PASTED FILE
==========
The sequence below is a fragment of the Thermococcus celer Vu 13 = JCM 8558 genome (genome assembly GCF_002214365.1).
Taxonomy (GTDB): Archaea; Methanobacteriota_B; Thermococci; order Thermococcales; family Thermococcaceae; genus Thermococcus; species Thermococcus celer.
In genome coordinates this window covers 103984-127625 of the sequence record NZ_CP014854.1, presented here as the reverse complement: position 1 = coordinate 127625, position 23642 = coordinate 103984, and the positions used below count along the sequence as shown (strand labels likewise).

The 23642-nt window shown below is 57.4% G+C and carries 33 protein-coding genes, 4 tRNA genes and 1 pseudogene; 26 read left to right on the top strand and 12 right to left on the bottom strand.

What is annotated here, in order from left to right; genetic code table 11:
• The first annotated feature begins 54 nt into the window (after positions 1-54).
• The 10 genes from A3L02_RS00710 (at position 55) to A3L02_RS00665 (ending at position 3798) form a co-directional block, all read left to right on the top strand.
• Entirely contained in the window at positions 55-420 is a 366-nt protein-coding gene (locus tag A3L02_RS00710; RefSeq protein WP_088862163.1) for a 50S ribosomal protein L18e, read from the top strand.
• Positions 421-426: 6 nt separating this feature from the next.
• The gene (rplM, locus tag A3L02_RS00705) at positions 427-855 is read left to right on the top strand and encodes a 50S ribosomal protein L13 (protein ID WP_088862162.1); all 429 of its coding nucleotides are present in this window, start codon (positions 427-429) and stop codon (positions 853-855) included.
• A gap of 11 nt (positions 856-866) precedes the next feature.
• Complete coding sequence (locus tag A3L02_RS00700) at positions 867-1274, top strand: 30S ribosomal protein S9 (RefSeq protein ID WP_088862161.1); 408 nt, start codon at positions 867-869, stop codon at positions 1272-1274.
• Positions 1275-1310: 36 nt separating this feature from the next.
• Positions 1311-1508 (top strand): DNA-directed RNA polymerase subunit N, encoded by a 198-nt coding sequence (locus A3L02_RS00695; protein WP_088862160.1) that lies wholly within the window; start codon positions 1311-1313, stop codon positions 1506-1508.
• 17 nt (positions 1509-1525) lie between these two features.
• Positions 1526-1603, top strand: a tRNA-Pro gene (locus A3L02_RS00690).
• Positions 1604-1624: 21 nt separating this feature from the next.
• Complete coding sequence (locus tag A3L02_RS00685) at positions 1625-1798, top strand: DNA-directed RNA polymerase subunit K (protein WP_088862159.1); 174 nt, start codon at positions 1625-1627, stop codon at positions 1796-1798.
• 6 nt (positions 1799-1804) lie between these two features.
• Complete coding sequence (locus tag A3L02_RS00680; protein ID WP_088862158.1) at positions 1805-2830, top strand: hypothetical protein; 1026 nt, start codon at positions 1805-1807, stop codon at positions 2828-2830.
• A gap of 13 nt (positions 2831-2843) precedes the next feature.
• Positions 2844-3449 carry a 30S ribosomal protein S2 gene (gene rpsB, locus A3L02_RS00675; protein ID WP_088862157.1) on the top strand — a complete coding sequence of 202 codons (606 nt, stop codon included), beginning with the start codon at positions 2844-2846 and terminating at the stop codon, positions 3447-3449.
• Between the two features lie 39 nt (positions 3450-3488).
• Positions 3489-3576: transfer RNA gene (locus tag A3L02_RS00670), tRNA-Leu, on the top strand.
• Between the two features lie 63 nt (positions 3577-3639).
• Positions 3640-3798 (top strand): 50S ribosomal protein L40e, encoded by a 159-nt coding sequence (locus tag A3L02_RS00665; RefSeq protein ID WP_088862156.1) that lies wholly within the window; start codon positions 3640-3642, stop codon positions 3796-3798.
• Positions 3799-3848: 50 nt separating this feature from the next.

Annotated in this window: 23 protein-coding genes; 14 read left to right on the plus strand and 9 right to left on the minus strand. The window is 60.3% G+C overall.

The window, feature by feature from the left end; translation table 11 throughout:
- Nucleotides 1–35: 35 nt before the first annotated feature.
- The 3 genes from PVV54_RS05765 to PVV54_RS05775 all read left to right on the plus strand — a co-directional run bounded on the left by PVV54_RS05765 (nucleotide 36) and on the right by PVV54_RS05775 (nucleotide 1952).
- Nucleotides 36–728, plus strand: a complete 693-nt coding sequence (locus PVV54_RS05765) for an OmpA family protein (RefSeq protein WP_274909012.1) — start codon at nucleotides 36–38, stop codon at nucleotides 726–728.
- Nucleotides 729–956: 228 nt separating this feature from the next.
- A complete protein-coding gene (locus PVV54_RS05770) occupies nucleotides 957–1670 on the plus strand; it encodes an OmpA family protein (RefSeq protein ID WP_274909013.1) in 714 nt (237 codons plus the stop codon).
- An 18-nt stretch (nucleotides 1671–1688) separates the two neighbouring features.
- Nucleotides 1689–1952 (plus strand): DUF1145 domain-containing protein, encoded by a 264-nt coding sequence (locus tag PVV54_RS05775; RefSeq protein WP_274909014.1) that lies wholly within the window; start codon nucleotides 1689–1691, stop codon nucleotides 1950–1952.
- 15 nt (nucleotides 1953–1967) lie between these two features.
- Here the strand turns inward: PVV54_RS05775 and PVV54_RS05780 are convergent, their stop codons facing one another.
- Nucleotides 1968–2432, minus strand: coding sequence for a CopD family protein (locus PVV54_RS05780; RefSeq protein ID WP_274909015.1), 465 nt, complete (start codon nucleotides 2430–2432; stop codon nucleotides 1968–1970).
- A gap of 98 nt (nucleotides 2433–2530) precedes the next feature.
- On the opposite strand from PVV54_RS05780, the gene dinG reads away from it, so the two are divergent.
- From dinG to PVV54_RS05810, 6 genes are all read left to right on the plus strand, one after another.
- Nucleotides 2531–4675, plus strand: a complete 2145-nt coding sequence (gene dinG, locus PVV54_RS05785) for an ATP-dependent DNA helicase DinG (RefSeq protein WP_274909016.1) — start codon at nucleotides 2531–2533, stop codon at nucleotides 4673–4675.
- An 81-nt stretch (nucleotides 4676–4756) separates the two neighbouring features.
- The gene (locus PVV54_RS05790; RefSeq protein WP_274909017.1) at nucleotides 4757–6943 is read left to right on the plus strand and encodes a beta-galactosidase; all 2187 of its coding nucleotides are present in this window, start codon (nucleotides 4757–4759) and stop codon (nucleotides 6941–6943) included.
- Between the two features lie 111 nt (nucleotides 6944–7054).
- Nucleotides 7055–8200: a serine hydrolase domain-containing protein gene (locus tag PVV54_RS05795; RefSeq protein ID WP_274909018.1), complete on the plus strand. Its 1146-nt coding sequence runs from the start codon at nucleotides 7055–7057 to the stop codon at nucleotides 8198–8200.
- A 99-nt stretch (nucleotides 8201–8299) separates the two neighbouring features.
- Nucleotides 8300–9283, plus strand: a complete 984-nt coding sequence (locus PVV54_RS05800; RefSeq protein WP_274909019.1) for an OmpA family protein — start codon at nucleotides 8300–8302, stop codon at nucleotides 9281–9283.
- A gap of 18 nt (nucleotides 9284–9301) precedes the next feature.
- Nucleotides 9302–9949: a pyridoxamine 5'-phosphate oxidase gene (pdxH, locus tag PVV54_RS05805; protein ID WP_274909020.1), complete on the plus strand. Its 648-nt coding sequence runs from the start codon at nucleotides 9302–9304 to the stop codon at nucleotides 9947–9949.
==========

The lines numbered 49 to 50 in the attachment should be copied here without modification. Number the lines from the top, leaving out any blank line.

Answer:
- Nucleotides 8300–9283, plus strand: a complete 984-nt coding sequence (locus PVV54_RS05800; RefSeq protein WP_274909019.1) for an OmpA family protein — start codon at nucleotides 8300–8302, stop codon at nucleotides 9281–9283.
- A gap of 18 nt (nucleotides 9284–9301) precedes the next feature.